For the past year, the Lunder Family Alliance has been providing social workers to help families of young adults experiencing serious mental health issues navigate the mental health system. The program also provides an employment specialist from the beginning of hospitalization to help a patient envision the future.

A Signs of Hope summer lawn party at the home of Susie and John Marshall in Cumberland Foreside raised $184,000 to support these programs.

“When people donate, they want to know it is going toward something other than the general budget,” said Creighton Taylor, a member of the board of trustees of Maine Behavioral Healthcare, which includes Spring Harbor Hospital. “When you have a loved one in crisis, the whole family is in crisis. … I think we are literally changing health-care delivery.”

“This organization is unique across the country, the way it has brought together community mental health and the support of a major health-care system,” said Steve Merz, chief executive officer of Maine Behavioral Healthcare since June. “For me, it was a challenge that I want to be part of. Folks nationally would talk about what’s happening here in Maine.”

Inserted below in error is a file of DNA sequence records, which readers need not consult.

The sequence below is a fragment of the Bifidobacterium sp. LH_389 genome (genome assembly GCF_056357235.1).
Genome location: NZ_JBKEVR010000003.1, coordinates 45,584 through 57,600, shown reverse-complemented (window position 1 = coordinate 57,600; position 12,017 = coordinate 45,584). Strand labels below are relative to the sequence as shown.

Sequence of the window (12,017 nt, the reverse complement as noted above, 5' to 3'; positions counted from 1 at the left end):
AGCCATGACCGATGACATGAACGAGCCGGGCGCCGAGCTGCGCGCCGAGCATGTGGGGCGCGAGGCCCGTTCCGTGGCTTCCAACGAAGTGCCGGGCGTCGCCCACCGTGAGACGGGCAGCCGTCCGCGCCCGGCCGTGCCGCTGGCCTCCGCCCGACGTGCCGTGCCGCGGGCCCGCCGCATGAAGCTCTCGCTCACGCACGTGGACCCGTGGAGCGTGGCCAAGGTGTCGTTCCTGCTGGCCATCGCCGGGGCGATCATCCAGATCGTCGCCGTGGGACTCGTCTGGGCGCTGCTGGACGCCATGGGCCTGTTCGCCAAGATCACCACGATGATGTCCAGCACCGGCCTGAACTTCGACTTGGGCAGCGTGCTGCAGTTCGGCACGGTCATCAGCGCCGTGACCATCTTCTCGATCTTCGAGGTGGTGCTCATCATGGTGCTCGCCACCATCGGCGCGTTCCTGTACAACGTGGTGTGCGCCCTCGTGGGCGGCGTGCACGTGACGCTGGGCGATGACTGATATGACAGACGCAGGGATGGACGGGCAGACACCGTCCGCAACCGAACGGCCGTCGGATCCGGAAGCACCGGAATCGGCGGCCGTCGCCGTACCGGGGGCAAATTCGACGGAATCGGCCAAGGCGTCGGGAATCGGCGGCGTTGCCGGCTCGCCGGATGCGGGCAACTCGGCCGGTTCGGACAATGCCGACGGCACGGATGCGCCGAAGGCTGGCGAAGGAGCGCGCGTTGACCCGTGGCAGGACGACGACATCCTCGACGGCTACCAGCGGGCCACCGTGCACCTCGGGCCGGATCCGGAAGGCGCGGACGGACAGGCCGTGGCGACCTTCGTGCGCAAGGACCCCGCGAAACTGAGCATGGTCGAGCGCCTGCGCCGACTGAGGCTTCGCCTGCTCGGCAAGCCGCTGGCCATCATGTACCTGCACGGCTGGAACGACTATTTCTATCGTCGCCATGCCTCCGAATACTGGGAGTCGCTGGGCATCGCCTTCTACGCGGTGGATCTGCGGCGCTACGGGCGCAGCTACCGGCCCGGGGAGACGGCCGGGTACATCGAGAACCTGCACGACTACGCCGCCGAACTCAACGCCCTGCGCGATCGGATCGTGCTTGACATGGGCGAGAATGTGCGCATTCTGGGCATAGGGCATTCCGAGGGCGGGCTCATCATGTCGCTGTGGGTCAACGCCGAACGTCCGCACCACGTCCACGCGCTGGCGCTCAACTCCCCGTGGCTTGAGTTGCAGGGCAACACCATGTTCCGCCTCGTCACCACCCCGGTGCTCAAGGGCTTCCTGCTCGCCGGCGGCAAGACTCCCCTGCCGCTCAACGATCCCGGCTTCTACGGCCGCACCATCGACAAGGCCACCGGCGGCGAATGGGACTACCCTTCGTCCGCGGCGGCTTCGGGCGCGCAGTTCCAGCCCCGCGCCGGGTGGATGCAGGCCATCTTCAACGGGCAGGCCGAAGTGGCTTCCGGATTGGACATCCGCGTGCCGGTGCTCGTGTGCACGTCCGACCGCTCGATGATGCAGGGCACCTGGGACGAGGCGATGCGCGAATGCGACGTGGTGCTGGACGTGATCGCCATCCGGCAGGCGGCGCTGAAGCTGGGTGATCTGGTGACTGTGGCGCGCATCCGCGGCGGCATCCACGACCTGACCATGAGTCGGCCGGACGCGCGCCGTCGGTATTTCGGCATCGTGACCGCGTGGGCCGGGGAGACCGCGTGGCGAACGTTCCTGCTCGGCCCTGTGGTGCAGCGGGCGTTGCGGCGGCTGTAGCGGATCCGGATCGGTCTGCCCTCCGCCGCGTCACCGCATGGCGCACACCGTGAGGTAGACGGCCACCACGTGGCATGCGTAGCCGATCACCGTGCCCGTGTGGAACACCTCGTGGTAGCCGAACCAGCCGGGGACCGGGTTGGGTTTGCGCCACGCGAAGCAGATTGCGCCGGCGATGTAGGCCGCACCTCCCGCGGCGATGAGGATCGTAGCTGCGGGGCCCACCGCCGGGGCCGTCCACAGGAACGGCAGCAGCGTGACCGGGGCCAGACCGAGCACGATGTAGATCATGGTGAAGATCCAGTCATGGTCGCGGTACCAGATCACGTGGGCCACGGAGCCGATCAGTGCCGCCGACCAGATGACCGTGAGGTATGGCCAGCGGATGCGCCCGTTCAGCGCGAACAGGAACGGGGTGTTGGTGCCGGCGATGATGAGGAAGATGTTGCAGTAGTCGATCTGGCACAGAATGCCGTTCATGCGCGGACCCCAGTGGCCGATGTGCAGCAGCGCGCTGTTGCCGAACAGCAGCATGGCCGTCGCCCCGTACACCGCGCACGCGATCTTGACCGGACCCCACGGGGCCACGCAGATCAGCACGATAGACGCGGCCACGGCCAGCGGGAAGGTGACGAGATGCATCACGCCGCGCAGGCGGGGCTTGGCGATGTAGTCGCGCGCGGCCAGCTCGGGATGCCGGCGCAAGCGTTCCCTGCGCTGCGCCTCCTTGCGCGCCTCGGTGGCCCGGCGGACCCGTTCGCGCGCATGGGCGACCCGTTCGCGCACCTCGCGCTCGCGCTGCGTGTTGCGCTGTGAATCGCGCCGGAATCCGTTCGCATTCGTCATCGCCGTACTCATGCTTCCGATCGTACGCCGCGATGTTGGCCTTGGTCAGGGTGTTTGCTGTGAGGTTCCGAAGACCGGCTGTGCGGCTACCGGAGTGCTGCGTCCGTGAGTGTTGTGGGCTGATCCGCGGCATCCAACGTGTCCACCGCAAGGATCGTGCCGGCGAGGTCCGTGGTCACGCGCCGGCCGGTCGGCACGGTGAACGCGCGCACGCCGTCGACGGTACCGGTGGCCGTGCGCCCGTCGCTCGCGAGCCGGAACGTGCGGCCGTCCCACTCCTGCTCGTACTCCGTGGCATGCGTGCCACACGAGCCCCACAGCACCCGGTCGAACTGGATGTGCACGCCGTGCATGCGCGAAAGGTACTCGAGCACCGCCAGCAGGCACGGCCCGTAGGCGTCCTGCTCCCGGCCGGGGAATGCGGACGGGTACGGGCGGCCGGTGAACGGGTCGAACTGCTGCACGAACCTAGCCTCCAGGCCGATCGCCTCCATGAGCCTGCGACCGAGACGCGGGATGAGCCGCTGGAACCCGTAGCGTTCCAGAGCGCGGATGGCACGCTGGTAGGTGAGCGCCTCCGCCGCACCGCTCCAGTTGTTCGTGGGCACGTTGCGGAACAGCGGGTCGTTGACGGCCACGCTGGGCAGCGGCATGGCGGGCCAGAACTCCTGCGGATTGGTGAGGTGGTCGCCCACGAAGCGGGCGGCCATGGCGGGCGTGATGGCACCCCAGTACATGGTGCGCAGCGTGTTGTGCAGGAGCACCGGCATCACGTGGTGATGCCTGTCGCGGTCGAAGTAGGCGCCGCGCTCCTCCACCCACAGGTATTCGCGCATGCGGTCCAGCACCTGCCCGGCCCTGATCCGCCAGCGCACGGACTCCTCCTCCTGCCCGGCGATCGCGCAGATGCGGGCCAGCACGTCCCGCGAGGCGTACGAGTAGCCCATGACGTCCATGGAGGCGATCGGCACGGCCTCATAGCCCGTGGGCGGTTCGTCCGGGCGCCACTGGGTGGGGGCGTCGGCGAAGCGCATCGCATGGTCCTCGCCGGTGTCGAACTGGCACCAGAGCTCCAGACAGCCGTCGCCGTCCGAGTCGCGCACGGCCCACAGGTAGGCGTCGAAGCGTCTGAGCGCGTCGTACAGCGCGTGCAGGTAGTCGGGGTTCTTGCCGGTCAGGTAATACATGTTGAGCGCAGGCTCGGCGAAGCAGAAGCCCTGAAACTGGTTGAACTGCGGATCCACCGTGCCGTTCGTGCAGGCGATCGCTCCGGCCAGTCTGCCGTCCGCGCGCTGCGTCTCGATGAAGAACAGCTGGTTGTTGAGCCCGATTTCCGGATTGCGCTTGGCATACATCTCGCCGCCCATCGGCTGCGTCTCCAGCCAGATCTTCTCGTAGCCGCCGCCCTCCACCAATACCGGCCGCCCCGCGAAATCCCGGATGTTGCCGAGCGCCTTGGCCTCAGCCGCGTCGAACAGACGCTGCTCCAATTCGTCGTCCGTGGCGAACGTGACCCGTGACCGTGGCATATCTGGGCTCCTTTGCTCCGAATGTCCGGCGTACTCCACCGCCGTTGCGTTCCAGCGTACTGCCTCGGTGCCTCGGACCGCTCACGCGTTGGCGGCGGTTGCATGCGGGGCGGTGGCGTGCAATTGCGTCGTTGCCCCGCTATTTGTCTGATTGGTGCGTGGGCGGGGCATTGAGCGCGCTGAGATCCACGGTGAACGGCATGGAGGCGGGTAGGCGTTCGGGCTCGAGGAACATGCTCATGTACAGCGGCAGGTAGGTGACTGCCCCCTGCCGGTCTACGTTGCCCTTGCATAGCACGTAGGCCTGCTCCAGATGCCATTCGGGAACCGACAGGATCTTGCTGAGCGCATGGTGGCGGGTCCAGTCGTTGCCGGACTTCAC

“The patients can come in and feel like they’re being supported in terms of their interests with work and school,” said Lee D’Atillo, team leader for the Lunder Family Alliance. “And for families to have someone to call after discharge has made a huge impact.”

“If parents are supported, patients do better,” said Betsy Oakleaf, the program’s family navigator. Oakleaf has worked with over 120 families so far this year.

“Family engagement and family education and their involvement in care is crucial to their loved ones’ outcomes,” said Dr. Girard Robinson, chief of psychiatry at Maine Medical Center and Maine Behavioral Healthcare. “We’re very grateful to the Lunders for making this possible.”

“We believe in the work that is done at Spring Harbor,” said philanthropist Paula Lunder, at the party with her husband, Peter Lunder. “There are so many needs, but you do what you can to help.”

“The people here really recognize the importance of giving families the support they need to help their (adult) child through the recovery process,” said Mary Jane Krebs, president of Spring Harbor Hospital.

Having an employment specialist as part of the treatment plan, Krebs said, is a key component, enabling patients to envision futures that include returning to college or finding work. “It changes the trajectory of their lives,” she said.

Amy Paradysz is a freelance writer and photographer from Scarborough. She can be contacted at [email protected]